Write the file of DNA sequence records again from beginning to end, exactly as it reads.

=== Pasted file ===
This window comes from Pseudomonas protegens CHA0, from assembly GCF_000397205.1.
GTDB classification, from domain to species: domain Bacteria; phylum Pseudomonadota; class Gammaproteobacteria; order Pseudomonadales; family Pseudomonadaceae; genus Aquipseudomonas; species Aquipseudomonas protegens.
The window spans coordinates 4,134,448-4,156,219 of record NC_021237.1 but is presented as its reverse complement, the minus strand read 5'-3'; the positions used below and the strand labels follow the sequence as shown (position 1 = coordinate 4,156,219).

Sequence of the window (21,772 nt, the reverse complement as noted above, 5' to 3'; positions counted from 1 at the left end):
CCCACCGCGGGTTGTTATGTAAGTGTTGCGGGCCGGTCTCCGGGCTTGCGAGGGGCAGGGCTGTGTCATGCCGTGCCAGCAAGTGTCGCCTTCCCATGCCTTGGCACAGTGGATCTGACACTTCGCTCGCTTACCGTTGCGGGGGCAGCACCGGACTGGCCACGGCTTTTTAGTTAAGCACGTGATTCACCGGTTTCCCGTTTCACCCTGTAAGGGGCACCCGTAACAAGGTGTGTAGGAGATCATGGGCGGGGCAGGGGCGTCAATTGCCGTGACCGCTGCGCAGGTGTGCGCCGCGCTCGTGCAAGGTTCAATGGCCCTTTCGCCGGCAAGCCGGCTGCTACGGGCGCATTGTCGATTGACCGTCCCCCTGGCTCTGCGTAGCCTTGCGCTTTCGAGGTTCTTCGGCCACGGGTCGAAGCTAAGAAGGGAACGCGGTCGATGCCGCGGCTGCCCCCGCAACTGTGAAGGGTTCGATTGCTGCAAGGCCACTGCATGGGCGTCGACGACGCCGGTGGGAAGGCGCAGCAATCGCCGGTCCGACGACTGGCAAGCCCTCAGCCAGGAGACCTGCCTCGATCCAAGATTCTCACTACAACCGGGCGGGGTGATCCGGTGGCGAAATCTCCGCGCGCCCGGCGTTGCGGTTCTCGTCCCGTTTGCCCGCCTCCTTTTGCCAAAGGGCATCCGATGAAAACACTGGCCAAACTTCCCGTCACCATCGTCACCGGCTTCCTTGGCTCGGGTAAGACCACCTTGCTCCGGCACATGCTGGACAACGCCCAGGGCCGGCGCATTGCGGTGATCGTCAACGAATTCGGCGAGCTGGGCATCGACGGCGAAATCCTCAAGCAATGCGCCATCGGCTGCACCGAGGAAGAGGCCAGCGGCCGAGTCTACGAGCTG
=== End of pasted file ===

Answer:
This window comes from Pseudomonas protegens CHA0, from assembly GCF_000397205.1.
GTDB classification, from domain to species: domain Bacteria; phylum Pseudomonadota; class Gammaproteobacteria; order Pseudomonadales; family Pseudomonadaceae; genus Aquipseudomonas; species Aquipseudomonas protegens.
The window spans coordinates 4,134,448-4,156,219 of record NC_021237.1 but is presented as its reverse complement, the minus strand read 5'-3'; the positions used below and the strand labels follow the sequence as shown (position 1 = coordinate 4,156,219).

Sequence of the window (21,772 nt, the reverse complement as noted above, 5' to 3'; positions counted from 1 at the left end):
CCCACCGCGGGTTGTTATGTAAGTGTTGCGGGCCGGTCTCCGGGCTTGCGAGGGGCAGGGCTGTGTCATGCCGTGCCAGCAAGTGTCGCCTTCCCATGCCTTGGCACAGTGGATCTGACACTTCGCTCGCTTACCGTTGCGGGGGCAGCACCGGACTGGCCACGGCTTTTTAGTTAAGCACGTGATTCACCGGTTTCCCGTTTCACCCTGTAAGGGGCACCCGTAACAAGGTGTGTAGGAGATCATGGGCGGGGCAGGGGCGTCAATTGCCGTGACCGCTGCGCAGGTGTGCGCCGCGCTCGTGCAAGGTTCAATGGCCCTTTCGCCGGCAAGCCGGCTGCTACGGGCGCATTGTCGATTGACCGTCCCCCTGGCTCTGCGTAGCCTTGCGCTTTCGAGGTTCTTCGGCCACGGGTCGAAGCTAAGAAGGGAACGCGGTCGATGCCGCGGCTGCCCCCGCAACTGTGAAGGGTTCGATTGCTGCAAGGCCACTGCATGGGCGTCGACGACGCCGGTGGGAAGGCGCAGCAATCGCCGGTCCGACGACTGGCAAGCCCTCAGCCAGGAGACCTGCCTCGATCCAAGATTCTCACTACAACCGGGCGGGGTGATCCGGTGGCGAAATCTCCGCGCGCCCGGCGTTGCGGTTCTCGTCCCGTTTGCCCGCCTCCTTTTGCCAAAGGGCATCCGATGAAAACACTGGCCAAACTTCCCGTCACCATCGTCACCGGCTTCCTTGGCTCGGGTAAGACCACCTTGCTCCGGCACATGCTGGACAACGCCCAGGGCCGGCGCATTGCGGTGATCGTCAACGAATTCGGCGAGCTGGGCATCGACGGCGAAATCCTCAAGCAATGCGCCATCGGCTGCACCGAGGAAGAGGCCAGCGGCCGAGTCTACGAGCTG